The Kenyan judiciary plays a crucial role in the resolution of various disputes through official means. PHOTO: REUTERS/MONICAH MWANGI

Peacebuilding Policies, Legal Frameworks, and Existing Gaps in Kenya

This section deliberates various practices as well as policy and legal frameworks that are essential to peacebuilding in Kenya. It also identifies existing gaps within the policy and legal documents.

The Constitution of Kenya (2010)

A key peacebuilding policy and legal framework is the Constitution of Kenya[9] which clearly outlines a number of stakeholders, such as the judiciary, that have a crucial role in the conflict management and peacebuilding architecture. The preamble to the Constitution underscores the aspiration for Kenyans to live peacefully and in harmony as one undividable, independent nation, irrespective of existing religious, ethnic and cultural diversity.

The advancement of durable peace and security is embodied in the Constitution. Article 238 refers to national security as ‘the protection against internal and external threats to Kenya’s territorial integrity and sovereignty, its people, their rights, freedoms, property, peace, stability and prosperity, and other national interests’.[10] Conflicts are examples of threats to peace and stability which peacebuilding efforts seek to resolve.

With a robust provision that promotes tolerance for diversity, equity, inclusion, and equality, the Constitution creates a platform for addressing challenges that can generate conflict and weaken national cohesion. For example, the Kenyan Constitution promotes the establishment of a devolved system of government which addresses the unequal distribution of economic and political resources that may cause conflicts. Also, it offers opportunities to strengthen platforms, mechanisms, and tools to consolidate progress made in the areas of national cohesion, integration, and peacebuilding and conflict management.[11]

Furthermore, Chapter 10 of the Kenyan Constitution offers salient provisions for the judiciary, including the establishment of the Court of Appeals, High Court, and Supreme Court, which play a crucial role in the resolution of various disputes through official means. In addition, Alternative Dispute Resolution (ADR) mechanisms critical for conflict resolution are clearly articulated in Article 159 of the Constitution. This article outlines other options for dispute resolution, such as Traditional Dispute Resolution Mechanisms (TDRMs), reconciliation, arbitration, and mediation.[12] While TDRMs, which operate outside the formal legal framework, play a vital role in the resolution of disputes through informal methods, there limited legal frameworks exist to guide their operations due to their informality.[13]For example, the Maslaha system is an informal TDRM exercised by Somali communities in dispute settlement through elders. While the Maslaha system is mostly preferred by these local communities, it has some notable pitfalls, such as unfair rulings, final decisions based on cultural rules which may contradict the Constitution, as well as difficulty in distinguishing what constitutes criminal and civil cases. In addition, the courts are perceived to be focused more on communal relationships at the expense of victims’ needs, who should be at the centre of dispute resolution.[14]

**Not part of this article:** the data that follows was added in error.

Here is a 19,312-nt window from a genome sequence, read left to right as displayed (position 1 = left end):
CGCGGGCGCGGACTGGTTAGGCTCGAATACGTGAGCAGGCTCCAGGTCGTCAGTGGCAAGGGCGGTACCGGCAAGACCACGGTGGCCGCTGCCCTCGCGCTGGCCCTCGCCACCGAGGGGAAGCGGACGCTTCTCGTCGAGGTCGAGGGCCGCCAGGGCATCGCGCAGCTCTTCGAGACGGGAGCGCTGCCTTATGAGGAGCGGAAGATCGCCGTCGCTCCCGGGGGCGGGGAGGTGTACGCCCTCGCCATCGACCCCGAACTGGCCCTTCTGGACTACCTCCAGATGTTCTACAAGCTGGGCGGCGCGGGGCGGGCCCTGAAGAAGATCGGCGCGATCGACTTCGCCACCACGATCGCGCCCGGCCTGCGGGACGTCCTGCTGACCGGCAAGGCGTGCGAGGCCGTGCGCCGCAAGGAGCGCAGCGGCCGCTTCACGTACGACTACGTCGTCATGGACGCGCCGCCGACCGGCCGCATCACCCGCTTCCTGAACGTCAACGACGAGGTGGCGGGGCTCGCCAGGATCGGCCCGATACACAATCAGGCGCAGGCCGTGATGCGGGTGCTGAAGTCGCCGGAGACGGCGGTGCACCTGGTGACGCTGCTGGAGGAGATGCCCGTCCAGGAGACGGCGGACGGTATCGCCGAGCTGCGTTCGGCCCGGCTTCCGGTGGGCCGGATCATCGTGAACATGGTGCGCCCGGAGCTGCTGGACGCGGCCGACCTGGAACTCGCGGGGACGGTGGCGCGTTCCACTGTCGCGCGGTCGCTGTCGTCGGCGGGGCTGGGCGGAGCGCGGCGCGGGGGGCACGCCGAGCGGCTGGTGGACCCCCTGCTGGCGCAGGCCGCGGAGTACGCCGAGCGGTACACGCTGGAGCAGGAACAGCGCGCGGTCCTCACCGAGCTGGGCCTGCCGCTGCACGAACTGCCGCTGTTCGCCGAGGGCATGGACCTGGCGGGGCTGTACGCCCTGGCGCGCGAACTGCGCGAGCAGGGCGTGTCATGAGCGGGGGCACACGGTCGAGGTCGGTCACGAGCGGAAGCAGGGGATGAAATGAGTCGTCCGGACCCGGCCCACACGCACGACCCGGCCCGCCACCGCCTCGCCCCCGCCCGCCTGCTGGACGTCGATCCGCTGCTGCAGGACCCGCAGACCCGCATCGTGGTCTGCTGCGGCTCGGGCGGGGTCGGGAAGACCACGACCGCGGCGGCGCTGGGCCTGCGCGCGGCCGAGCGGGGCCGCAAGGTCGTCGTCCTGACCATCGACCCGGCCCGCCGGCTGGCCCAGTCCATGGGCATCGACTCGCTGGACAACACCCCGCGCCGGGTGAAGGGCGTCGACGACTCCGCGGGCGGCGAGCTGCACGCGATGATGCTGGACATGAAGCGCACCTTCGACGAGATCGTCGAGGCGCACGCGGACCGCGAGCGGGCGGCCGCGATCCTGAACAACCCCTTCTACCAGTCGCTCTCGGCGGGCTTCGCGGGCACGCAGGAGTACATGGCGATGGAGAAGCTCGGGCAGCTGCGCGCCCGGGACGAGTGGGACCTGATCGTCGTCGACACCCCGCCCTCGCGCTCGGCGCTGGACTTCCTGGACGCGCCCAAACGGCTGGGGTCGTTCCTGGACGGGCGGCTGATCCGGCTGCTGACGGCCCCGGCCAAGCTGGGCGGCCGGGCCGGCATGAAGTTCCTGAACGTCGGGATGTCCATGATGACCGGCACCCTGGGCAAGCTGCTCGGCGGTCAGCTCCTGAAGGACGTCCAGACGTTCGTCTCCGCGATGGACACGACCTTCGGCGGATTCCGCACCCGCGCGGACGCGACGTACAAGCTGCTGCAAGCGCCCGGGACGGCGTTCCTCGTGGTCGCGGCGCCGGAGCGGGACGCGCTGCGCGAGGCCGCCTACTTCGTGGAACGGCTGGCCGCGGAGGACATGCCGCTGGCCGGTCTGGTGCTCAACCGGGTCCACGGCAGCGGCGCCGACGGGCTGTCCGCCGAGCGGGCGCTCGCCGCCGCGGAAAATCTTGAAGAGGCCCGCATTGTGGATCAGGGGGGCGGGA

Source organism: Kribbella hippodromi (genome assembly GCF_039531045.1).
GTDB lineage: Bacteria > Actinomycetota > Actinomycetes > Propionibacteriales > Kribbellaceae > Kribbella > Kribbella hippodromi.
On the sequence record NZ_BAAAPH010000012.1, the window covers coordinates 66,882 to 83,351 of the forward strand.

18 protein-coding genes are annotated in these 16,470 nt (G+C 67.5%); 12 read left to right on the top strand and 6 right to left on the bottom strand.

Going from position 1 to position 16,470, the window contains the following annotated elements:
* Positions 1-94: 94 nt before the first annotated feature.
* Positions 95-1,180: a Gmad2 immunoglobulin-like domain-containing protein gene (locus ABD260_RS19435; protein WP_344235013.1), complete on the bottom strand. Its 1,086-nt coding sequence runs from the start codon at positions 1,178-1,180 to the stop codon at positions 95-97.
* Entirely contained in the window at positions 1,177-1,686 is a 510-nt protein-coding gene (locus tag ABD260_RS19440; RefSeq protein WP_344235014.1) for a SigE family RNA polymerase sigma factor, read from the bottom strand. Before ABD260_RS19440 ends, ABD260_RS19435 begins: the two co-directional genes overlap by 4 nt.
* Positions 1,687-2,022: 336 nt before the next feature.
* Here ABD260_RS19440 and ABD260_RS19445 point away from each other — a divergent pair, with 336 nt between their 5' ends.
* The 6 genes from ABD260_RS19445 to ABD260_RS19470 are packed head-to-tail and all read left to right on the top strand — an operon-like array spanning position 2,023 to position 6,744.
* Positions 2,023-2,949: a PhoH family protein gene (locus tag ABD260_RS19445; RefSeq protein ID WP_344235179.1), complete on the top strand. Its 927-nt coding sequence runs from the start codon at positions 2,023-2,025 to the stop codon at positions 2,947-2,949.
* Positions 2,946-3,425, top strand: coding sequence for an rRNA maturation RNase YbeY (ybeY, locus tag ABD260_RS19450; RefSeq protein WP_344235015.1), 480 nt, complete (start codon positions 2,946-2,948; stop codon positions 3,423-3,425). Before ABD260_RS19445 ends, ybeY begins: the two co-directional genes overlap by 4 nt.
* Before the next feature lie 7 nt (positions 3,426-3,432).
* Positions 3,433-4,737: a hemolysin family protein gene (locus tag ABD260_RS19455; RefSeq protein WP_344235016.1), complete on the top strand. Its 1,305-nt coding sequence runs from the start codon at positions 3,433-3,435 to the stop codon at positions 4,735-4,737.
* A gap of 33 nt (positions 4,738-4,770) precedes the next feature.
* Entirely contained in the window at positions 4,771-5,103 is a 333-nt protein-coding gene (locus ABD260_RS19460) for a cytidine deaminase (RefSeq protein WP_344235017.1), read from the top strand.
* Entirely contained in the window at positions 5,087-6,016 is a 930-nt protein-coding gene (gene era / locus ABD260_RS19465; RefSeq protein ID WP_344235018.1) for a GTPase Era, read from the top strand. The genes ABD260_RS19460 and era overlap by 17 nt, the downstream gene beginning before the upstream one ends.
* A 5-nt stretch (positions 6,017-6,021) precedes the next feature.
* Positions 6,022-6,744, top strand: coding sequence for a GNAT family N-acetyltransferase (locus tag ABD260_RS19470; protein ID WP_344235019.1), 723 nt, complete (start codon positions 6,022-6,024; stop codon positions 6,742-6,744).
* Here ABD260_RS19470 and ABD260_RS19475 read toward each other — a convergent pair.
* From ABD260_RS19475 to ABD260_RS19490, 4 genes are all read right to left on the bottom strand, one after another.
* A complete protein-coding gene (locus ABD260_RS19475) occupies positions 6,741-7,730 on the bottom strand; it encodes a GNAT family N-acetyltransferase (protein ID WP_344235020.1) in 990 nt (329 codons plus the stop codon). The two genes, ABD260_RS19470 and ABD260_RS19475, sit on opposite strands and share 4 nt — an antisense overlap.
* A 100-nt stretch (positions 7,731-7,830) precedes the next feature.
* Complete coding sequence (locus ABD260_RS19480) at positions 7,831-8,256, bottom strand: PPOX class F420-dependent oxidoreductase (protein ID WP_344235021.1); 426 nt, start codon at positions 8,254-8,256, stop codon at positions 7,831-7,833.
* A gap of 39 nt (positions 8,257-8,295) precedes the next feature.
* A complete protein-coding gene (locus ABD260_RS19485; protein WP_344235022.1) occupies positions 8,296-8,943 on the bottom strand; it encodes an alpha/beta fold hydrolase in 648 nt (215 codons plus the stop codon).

Equally important is Chapter 11 of the Constitution, which articulates the importance of:

  1. County governments in promoting national unity;
  2.  Marginalised and minority groups’ rights and interest protection;
  3.  Economic and social development and advancement; and
  4.  Equitable distribution of resources among people.[15]
Alternative Dispute Resolution mechanisms operate outside the formal legal framework and play a vital role in the resolution of disputes through informal methods. PHOTO: ELISA FINOCCHIARO

The National Policy on Peacebuilding and Conflict Management (2015)

The National Policy on Peacebuilding and Conflict Management, embraced by the legislature on 27 August 2015, is a product of the review process described in Sessional Paper No. 5 of 2014.[16]This Policy is a collective effort by the Government of Kenya and relevant stakeholders to guarantee stability and create a long-lasting solution to violent conflicts. It provides a mechanism for coordination and synergy-building among key stakeholders involved in peacebuilding and conflict management. It also offers a regulatory framework for resource allocation to government-driven peace interventions that ensure real-time responses to conflict issues.[17]

The six pillars that are central to the realisation of the overall goal of the National Policy include mediation and preventive diplomacy, capacity building, post-conflict recovery and stabilisation, institutional frameworks, traditional conflict prevention and mitigation.[18]